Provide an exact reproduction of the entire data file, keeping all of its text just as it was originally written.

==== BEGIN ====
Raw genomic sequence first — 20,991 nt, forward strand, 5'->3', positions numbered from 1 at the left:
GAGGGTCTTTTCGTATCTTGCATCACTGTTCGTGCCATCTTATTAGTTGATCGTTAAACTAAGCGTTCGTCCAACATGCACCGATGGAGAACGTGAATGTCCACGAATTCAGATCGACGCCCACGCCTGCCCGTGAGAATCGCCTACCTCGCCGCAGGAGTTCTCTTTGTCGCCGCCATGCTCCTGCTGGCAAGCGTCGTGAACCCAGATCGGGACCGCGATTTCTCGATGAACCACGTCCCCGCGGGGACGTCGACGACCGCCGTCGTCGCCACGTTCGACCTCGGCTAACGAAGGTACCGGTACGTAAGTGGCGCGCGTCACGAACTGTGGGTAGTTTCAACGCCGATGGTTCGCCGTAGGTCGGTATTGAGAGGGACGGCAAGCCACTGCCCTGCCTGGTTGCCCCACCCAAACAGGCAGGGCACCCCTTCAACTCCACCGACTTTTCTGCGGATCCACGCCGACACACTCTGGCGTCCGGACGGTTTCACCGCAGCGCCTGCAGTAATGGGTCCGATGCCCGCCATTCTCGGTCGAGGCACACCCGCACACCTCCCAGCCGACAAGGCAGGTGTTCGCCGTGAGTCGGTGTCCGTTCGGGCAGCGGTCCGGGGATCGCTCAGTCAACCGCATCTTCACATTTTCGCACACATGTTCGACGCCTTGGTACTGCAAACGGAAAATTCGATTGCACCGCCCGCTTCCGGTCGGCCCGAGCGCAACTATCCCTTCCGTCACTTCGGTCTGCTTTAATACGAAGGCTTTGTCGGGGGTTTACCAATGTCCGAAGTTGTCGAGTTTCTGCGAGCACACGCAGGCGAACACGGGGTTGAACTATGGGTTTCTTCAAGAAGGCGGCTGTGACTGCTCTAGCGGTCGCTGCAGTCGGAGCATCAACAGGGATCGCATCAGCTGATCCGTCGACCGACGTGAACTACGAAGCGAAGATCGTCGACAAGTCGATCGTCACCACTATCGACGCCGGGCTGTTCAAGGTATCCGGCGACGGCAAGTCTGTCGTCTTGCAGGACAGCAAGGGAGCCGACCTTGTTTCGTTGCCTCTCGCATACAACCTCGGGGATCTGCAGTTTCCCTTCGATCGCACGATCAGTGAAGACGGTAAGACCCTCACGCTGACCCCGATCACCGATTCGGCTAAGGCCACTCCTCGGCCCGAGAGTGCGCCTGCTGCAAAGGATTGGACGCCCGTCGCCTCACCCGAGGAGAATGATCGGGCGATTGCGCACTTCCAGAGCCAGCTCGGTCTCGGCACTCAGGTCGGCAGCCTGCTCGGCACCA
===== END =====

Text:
Raw genomic sequence first — 20,991 nt, forward strand, 5'->3', positions numbered from 1 at the left:
GAGGGTCTTTTCGTATCTTGCATCACTGTTCGTGCCATCTTATTAGTTGATCGTTAAACTAAGCGTTCGTCCAACATGCACCGATGGAGAACGTGAATGTCCACGAATTCAGATCGACGCCCACGCCTGCCCGTGAGAATCGCCTACCTCGCCGCAGGAGTTCTCTTTGTCGCCGCCATGCTCCTGCTGGCAAGCGTCGTGAACCCAGATCGGGACCGCGATTTCTCGATGAACCACGTCCCCGCGGGGACGTCGACGACCGCCGTCGTCGCCACGTTCGACCTCGGCTAACGAAGGTACCGGTACGTAAGTGGCGCGCGTCACGAACTGTGGGTAGTTTCAACGCCGATGGTTCGCCGTAGGTCGGTATTGAGAGGGACGGCAAGCCACTGCCCTGCCTGGTTGCCCCACCCAAACAGGCAGGGCACCCCTTCAACTCCACCGACTTTTCTGCGGATCCACGCCGACACACTCTGGCGTCCGGACGGTTTCACCGCAGCGCCTGCAGTAATGGGTCCGATGCCCGCCATTCTCGGTCGAGGCACACCCGCACACCTCCCAGCCGACAAGGCAGGTGTTCGCCGTGAGTCGGTGTCCGTTCGGGCAGCGGTCCGGGGATCGCTCAGTCAACCGCATCTTCACATTTTCGCACACATGTTCGACGCCTTGGTACTGCAAACGGAAAATTCGATTGCACCGCCCGCTTCCGGTCGGCCCGAGCGCAACTATCCCTTCCGTCACTTCGGTCTGCTTTAATACGAAGGCTTTGTCGGGGGTTTACCAATGTCCGAAGTTGTCGAGTTTCTGCGAGCACACGCAGGCGAACACGGGGTTGAACTATGGGTTTCTTCAAGAAGGCGGCTGTGACTGCTCTAGCGGTCGCTGCAGTCGGAGCATCAACAGGGATCGCATCAGCTGATCCGTCGACCGACGTGAACTACGAAGCGAAGATCGTCGACAAGTCGATCGTCACCACTATCGACGCCGGGCTGTTCAAGGTATCCGGCGACGGCAAGTCTGTCGTCTTGCAGGACAGCAAGGGAGCCGACCTTGTTTCGTTGCCTCTCGCATACAACCTCGGGGATCTGCAGTTTCCCTTCGATCGCACGATCAGTGAAGACGGTAAGACCCTCACGCTGACCCCGATCACCGATTCGGCTAAGGCCACTCCTCGGCCCGAGAGTGCGCCTGCTGCAAAGGATTGGACGCCCGTCGCCTCACCCGAGGAGAATGATCGGGCGATTGCGCACTTCCAGAGCCAGCTCGGTCTCGGCACTCAGGTCGGCAGCCTGCTCGGCACCA